Holy cow! 7% Americans say chocolate milk comes from brown cows

17 June 2017

A surprisingly large proportion of American adults - as much as 7 per cent - believe that chocolate milk comes from brown cows, according to a nationally representative online survey commissioned by the Innovation Center of US Dairy.

This, as The Washington Post points out, works out to 16.4 million misinformed, milk-drinking US residents more than the population of Pennsylvania who do not know that chocolate milk is milk, cocoa and sugar.

Whether Indians are on average better educated than their American counterparts may be a moot point - but this is one mistake they almost dare not make, given that the cow is holier than ever in India and 'cow vigilantes' are on the prowl.

The study came from an April survey that calculated 7 per cent of Americans being misinformed chocolate milk's origins. A total of 1,000 participants supplied answers within the survey, according to Food & Wine.

The survey has garnered attention from several major news outlets and the general public - perhaps because it is surprising that any adults at all would believe in the misconception.

But while the survey has attracted snorts and jeers from some corners - ''um, guys, [milk] comes from cows - and not just the brown kind,'' Food & Wine waxed sarcastic - The Washington Post believes the surprising thing about this figure is that it isn't higher.

For decades, observers in agriculture, nutrition and education have griped that many Americans are basically agriculturally illiterate. They don't know where food is grown, how it gets to stores - or even, in the case of chocolate milk, what's in it.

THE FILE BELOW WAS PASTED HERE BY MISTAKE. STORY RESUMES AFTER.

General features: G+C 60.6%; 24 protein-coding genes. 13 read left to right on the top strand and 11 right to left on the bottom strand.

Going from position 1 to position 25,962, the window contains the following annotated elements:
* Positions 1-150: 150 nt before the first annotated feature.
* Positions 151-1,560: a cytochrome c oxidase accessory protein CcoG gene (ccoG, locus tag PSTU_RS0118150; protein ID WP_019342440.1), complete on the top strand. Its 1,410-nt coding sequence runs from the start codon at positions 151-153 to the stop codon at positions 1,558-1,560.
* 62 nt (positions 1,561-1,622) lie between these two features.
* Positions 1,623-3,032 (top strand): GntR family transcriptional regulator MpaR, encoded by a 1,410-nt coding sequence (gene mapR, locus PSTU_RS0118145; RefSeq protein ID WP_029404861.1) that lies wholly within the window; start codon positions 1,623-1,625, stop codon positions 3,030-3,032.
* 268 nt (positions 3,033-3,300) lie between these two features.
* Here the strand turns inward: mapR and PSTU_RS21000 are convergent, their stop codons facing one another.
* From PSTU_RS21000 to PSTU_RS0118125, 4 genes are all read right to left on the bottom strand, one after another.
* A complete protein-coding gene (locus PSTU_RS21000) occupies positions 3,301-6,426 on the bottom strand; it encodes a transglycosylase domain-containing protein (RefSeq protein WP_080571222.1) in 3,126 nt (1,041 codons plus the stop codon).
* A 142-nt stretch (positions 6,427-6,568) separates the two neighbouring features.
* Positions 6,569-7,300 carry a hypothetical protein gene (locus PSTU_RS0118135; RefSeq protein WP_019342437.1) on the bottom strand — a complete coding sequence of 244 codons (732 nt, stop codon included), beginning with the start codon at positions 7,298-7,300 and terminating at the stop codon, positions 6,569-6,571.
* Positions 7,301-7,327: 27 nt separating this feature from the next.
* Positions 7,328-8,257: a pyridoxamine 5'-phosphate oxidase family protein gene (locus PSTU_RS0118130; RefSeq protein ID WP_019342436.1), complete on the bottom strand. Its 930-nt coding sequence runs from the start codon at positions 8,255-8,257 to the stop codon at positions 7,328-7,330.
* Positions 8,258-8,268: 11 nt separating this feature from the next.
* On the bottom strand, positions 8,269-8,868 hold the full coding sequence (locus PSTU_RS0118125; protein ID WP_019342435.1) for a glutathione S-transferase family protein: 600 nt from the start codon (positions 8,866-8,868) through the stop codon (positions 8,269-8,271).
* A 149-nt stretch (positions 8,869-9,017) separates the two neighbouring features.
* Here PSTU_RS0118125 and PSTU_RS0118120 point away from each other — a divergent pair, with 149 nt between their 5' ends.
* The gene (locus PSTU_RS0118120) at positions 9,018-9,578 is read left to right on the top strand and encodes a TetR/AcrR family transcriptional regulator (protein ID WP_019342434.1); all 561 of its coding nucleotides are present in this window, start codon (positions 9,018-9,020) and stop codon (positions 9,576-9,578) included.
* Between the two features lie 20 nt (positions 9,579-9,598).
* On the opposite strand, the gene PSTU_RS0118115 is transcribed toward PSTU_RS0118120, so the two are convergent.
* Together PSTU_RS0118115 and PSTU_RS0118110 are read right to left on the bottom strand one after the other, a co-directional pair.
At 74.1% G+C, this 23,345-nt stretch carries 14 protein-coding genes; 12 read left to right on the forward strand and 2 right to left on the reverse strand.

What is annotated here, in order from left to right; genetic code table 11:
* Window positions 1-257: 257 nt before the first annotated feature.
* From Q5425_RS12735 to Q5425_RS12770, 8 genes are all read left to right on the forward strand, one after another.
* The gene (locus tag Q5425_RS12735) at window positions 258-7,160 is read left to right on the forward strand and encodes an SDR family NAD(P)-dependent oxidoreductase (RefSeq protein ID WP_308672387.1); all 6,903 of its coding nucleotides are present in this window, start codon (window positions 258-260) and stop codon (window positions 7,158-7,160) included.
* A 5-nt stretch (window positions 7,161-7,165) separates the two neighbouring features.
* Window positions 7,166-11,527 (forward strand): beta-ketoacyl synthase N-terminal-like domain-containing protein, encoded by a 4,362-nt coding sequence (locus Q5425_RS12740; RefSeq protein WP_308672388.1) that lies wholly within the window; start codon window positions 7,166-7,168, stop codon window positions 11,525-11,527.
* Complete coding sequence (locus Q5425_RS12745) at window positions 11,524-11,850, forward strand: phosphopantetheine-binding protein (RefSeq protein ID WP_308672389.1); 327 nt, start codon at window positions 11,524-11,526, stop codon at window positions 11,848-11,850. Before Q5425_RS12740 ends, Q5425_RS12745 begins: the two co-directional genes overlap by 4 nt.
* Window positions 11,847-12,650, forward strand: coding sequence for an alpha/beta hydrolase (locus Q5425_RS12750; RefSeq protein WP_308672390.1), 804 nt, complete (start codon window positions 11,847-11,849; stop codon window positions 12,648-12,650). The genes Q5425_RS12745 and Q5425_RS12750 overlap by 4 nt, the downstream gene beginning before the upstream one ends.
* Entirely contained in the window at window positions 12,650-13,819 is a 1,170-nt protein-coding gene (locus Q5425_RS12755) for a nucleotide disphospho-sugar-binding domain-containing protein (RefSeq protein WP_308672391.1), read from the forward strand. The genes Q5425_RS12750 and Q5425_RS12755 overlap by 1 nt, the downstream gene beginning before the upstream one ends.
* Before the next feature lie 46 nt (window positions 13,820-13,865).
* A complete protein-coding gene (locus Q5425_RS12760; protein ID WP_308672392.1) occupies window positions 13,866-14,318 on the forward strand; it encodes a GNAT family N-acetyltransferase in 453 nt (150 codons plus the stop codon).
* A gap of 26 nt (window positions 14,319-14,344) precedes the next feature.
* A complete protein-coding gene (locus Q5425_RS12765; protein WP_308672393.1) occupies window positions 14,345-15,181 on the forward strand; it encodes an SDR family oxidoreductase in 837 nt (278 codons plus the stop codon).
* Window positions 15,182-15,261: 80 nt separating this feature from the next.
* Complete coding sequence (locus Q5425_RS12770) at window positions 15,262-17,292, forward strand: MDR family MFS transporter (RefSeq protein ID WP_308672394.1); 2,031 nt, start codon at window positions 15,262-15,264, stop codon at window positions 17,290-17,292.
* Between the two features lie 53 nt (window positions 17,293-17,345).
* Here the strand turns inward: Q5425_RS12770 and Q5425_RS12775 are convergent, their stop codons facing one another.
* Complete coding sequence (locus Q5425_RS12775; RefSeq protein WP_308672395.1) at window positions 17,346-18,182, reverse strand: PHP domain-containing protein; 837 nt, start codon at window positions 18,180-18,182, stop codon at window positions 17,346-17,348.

One Department of Agriculture study, commissioned in the early '90s, found that nearly 1 in 5 adults did not know that hamburgers are made from beef. Many more lacked familiarity with basic farming facts, like how big US farms typically are and what food animals eat.

But in some populations, confusion about basic food facts can skew pretty high. When one team of researchers interviewed fourth-, fifth- and sixth-graders at an urban California school, they found that more than half of them didn't know that onions and lettuce were plants. Four in 10 didn't know that hamburgers came from cows. And 3 in 10 didn't know that cheese is made from milk.

''All informants recalled the names of common foods in raw form and most knew foods were grown on farms or in gardens,'' the researchers concluded. ''They did not, however, possess schema necessary to articulate an understanding of post-production activities nor the agricultural crop origin of common foods.''

Today, many Americans only experience food as an industrial product that doesn't look much like the original animal or plant: The USDA says orange juice is the most popular ''fruit'' in America, and processed potatoes - in the form of french fries and chips - rank among the top vegetables.

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